Zeyad Gohary

Jasper Cuppaidge went from backpacker to successful craft beer entrepreneur. In 2010, the Australian founded Camden Town Brewery in London, where it became especially known for its range of clean and refreshing lagers. Within five years, the brewery would be purchased by Anheuser-Busch InBev, which would give the brand international legs. On the day the brewery launched in the U.S., The Beer Necessities caught up with Cuppaidge at its Manhattan HQ to learn more about this incredibly interesting dude.

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TBN: How did you end up running one of the world’s most successful craft breweries?

JC: Well… I originally come from Australia and I was traveling around the world. When I got to London, I ran into some fellas I’d been surfing with in Mexico, missed a flight, got a bar job, and loved it – loved the hospitality industry. I worked my way up from collecting glasses to managing pubs and restaurants. I was always striving to work for myself so I bought my own place [the Horseshoe pub in Hampstead] with some money from my friends and family.

The Horseshoe was (and still is) a famous foodie pub in London. What was your vision for it?

We made sophistication uncomplicated and accessible. Stuff you’d normally have to go to really fancy, upmarket places to get: great food, great wine by the glass, great coffee – we made it affordable and for everyone. But when it came to beer, at the time, there just wasn’t much that was exciting.

So is this how the idea for Camden Town Brewery came about?

We’d have the main global brand players on the taps, but when it came to innovation, there was only real excitement coming out of breweries like Brooklyn and Sierra [Nevada]. So I thought ‘I’ll make a brewery! I’ll build a brewery in my pub’. So I went online, did a few courses, did a lot of traveling – and that’s how it started.

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Sounds like you kind of made it up as you went along.

Haha. Yeah, 100 percent. I had actually brewed beer at boarding school – illegally, obviously – and blew a lot of stuff up because we were always trying to [rush] fermentations so as not to get caught! It’s a bit like cooking: When you cook a cake, you make it once, then you make it again and get better – then you have a great cake. Remember, beer had been in decline in the UK for many years at the time. There was very little innovation, no resources; there was nothing. So I built this thing out of scrap metal and started making what was pretty poor beer in the basement of my pub. I loved it. Although, my team didn’t like it because the place reeked of hops and grains. One day I found a massive A4 note on my desk that just said ‘please fucking stop,’ and still, to this day, I don’t know who it was.

But then the beer got good...

The beers kept selling so we built a bigger brewery in Kentish Town [area of London close to Camden]. We went from one customer one day to nearly 2000 today, and we’ve got an amazing fan base who love our beers. We run it a bit like a restaurant: service orientated, great relationships, good friendships. And here we are today in New York City.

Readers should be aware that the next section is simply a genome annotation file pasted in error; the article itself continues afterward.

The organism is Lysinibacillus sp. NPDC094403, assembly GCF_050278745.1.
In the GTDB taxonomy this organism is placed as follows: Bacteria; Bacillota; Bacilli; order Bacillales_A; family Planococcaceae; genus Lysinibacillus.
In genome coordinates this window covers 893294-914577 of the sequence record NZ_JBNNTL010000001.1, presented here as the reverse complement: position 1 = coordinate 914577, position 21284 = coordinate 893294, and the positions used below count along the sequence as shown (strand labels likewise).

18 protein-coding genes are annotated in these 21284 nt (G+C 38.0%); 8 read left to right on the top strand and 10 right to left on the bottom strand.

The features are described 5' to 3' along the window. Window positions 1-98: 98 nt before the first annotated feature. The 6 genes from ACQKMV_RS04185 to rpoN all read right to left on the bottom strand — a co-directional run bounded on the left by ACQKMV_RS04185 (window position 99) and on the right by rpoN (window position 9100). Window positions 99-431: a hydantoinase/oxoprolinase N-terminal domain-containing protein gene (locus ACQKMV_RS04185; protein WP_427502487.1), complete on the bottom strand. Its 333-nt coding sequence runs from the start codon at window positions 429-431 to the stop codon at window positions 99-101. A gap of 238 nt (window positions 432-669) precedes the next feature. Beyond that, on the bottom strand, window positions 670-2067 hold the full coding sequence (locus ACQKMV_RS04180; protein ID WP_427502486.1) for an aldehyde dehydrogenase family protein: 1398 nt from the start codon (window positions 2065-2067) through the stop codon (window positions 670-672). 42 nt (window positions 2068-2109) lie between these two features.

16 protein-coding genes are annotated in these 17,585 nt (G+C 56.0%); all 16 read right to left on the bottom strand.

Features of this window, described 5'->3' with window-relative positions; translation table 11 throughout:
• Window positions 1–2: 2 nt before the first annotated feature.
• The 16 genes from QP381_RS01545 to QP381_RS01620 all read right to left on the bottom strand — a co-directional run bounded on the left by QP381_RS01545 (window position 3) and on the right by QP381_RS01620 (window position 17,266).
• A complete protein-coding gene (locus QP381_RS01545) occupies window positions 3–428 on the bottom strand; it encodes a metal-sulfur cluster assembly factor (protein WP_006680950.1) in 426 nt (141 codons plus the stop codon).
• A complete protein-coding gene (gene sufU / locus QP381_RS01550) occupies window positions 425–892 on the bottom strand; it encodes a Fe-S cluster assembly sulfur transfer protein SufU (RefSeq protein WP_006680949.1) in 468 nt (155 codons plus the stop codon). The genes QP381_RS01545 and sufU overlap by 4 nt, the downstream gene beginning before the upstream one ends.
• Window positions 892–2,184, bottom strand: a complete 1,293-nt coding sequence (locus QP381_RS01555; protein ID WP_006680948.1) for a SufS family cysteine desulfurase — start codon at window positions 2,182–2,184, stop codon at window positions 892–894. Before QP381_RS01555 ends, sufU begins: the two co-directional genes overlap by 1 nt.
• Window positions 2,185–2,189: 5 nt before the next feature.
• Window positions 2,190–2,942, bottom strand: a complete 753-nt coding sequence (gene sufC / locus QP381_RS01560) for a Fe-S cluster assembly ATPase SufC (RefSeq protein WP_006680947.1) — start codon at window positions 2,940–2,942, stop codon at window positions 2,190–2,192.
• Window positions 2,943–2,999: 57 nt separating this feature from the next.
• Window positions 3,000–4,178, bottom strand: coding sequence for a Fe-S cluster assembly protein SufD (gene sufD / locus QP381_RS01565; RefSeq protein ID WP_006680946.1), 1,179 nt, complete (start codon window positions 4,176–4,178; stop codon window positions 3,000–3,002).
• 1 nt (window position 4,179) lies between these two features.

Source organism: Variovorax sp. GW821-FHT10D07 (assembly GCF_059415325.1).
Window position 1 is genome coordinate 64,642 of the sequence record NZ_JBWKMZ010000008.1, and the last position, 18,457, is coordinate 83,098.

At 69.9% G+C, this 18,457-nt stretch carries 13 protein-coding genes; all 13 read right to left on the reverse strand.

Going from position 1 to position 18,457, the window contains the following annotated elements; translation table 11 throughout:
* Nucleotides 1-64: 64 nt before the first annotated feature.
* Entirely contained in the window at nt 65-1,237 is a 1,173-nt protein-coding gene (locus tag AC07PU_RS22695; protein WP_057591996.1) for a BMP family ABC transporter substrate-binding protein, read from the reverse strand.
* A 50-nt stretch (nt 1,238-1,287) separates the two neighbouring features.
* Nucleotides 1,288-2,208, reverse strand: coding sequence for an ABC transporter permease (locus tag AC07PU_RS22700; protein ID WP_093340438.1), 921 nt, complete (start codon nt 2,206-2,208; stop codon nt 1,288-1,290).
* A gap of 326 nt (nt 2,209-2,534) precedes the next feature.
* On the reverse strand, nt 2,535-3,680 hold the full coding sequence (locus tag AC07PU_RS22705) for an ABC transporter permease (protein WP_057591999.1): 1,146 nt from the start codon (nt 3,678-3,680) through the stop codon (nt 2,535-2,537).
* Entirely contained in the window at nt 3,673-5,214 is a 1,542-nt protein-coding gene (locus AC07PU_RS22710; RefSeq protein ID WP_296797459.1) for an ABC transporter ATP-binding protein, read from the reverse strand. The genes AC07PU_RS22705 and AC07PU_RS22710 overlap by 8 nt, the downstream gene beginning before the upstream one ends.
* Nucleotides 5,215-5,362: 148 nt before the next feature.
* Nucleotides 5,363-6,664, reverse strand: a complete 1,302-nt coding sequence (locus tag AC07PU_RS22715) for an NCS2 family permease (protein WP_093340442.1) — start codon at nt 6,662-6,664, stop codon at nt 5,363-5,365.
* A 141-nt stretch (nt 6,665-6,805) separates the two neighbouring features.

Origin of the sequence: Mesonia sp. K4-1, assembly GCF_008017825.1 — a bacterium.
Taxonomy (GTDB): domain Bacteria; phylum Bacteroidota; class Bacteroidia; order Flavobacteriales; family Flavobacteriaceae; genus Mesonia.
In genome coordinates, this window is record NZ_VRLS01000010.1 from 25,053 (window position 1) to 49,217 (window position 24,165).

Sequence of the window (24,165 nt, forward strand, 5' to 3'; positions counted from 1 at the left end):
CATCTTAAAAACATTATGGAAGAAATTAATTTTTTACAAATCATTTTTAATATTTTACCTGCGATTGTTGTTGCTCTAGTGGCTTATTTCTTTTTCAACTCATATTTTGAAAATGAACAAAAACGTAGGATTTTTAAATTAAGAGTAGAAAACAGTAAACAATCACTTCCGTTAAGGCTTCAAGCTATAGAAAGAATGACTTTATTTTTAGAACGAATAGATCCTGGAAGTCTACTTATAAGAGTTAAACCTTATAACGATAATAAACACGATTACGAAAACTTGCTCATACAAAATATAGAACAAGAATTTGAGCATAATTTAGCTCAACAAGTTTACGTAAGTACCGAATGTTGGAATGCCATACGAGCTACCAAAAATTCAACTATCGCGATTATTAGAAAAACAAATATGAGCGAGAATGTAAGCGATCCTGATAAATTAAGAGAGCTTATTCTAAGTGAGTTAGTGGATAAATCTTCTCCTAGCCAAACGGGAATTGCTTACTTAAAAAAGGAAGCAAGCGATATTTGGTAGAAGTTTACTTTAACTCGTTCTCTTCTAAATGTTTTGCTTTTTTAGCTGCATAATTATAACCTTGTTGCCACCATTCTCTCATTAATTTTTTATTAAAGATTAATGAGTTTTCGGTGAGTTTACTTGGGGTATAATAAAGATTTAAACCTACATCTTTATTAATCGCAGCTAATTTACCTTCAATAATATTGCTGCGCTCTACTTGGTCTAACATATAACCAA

Are you an NYC fan?

Yes. This city inspired me when it came to restaurants and bars. I came here for inspiration when it came to beer. Now we’ve brought Hells [lager] here because they were inspired by us. That’s an incredible circle.

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What difference can you see between the UK and US craft beer scene?

When we started making beer in London there were three breweries. Now, in the space of six years, there are just over 100 breweries in the city. The scene is much more mature in the US, for sure. It’s now an expectation that every bar you go into has some sort of craft offering, which is amazing. But I’d say that because the UK can see what happened over here, we’re now moving a lot faster.

Which American beers do you like?

Where do you start? It’s more about brands and breweries, I think, but there are still many. Ska Brewery in Durango, Colorado. Firestone Walker are obviously world class. Boulevard and Sierra – how well they make beer is unprecedented. And then, of course, Brooklyn. I really resonate with Brooklyn because we’re very brand-led at our brewery too. Aside from the great beer, I feel Milton Glaser has done such a beautiful job with that brewery. Everything they do just looks class.

How will you retain your independence as part of large company like ABI?

First and foremost, it’s got to be about beer. We set out to make great beer. That hasn’t changed. I think our beer has actually improved since we joined ABI. We’ve had access to incredible knowledge – hundreds of years of knowledge – and great people. We just need to continue to do what we do. Continue to innovate; continue to up our game; continually make better quality beer. They’ve invested in us to grow. I think our fans have had an incredible five years but the next five to ten years are going to be better.

Final question: Who would win in a fight – Brooklyn or Camden?

Aww, God, that’s a hard one! I’d have to bow down to [Brooklyn Brewery founder] Steve [Hindy]. I love that guy and he’s just too much of a legend. So for the sake of being friends, I’d let him beat me up.


Note: Camden Town Brewery is owned by Anheuser-Busch.